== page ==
It is worth pointing out that in this section, Jesus suggests that unity among His followers is a key ingredient in the world believing that Jesus is who He says He is. The reality is that there is considerable disunity in the world today among those who claim to be followers of Jesus, and that, in fact, this is one reason that many nonbelievers do not believe.

As I have written about many times in this space, I work and worship within the context of Churches of Christ, which have historical roots in the Stone-Campbell Restoration Movement of the early 1800s. I will not digress too far into history right now, but I will note that the Restoration Movement came about as a means to achieve unity amongst believers in Jesus, and that it sought to do so by emphasizing the beliefs and practices of the early church as revealed in the pages of the New Testament. I think this is a laudable effort, and it resonates strongly with me.

What saddens me deeply, though, is how little I see the desire for unity in my religious fellowship today. I dislike using labels, but for the sake of ease, from the most conservative branch of our fellowship, I see little desire for unity at all. I see a great amount of concern for doctrinal accuracy (which is important and praiseworthy), but virtually no concern at all for working for unity with those who disagree. The basic attitude seems to be, “We can have unity if you change everything you believe and agree with me.” This is a problem.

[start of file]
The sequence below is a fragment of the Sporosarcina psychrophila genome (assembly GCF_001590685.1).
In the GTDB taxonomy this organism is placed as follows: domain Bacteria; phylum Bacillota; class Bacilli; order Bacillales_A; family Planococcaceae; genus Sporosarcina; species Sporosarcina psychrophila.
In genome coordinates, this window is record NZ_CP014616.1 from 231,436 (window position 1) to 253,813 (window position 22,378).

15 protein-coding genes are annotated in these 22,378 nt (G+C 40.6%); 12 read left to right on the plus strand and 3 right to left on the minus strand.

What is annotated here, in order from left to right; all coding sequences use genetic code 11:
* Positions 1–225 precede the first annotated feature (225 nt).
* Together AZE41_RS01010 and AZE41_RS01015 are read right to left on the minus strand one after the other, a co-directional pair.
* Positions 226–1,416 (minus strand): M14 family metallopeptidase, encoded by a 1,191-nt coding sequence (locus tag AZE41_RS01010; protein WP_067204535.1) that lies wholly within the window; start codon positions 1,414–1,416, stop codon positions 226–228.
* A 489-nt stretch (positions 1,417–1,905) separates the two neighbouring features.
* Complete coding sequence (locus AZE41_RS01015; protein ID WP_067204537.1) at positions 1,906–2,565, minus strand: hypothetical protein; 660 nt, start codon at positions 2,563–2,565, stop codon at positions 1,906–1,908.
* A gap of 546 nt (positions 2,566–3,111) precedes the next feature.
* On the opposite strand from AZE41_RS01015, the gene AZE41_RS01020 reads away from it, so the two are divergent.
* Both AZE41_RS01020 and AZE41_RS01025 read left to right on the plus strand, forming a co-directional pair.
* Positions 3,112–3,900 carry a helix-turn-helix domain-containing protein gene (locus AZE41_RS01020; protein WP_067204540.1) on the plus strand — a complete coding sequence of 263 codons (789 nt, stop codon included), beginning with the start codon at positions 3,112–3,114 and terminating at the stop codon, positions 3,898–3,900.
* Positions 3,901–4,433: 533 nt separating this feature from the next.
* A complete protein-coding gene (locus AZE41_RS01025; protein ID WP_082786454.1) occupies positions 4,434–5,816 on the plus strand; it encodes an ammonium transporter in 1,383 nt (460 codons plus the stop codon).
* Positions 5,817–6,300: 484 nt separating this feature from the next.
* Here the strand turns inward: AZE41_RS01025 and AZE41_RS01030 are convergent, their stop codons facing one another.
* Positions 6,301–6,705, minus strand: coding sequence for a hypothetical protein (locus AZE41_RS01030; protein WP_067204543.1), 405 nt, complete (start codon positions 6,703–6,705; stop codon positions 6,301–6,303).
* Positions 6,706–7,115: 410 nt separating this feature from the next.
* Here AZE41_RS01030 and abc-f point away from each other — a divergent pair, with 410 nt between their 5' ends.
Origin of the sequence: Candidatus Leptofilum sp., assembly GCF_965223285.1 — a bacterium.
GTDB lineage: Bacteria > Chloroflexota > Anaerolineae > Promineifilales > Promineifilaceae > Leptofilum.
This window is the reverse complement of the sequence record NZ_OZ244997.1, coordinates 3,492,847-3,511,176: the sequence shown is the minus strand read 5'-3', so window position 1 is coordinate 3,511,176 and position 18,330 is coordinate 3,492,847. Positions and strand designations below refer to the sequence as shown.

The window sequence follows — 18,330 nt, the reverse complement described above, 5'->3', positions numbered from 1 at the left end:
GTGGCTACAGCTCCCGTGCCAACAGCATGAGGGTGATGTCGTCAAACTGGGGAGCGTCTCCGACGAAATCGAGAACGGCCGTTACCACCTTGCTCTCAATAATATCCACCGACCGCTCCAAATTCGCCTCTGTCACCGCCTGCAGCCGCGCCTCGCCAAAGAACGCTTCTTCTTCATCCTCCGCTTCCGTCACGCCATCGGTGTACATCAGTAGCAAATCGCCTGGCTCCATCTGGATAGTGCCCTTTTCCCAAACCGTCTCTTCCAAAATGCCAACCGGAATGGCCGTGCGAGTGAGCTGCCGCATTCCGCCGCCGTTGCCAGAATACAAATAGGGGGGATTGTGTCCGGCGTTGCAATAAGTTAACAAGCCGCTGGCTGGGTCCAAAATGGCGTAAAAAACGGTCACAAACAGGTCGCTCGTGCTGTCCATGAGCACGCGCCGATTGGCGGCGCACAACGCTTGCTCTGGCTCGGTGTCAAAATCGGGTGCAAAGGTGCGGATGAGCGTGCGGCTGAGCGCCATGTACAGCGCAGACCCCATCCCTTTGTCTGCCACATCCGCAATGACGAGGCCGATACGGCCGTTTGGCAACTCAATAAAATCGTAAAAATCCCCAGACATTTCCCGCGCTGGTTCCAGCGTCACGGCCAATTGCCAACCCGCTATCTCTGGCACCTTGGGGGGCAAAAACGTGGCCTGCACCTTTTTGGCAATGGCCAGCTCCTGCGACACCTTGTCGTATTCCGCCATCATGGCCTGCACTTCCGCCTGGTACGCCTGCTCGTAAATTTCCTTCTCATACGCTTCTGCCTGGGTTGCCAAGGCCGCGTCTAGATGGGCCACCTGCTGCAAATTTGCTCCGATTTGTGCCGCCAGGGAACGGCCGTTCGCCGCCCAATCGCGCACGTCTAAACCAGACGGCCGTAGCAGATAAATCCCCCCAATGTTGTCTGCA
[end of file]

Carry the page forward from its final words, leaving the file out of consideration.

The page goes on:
On the other hand, from the most progressive branch of our fellowship, I see a great desire for unity with believers of other religious fellowships* (sometimes with very little regard for the beliefs and practices of those groups), but at the same time, from those same people, I see little desire for unity with their own brothers and sisters who are more conservative. Instead, what I frequently witness (in online discussion groups and blogs, primarily) is a thinly veiled disdain and condescension toward people whom they consider to be too stupid or too ignorant to really understand what Christianity is all about. The basic attitude seems to be, “We can have unity if you become more enlightened like me and shed your backward and childish beliefs.” This, too, is a problem.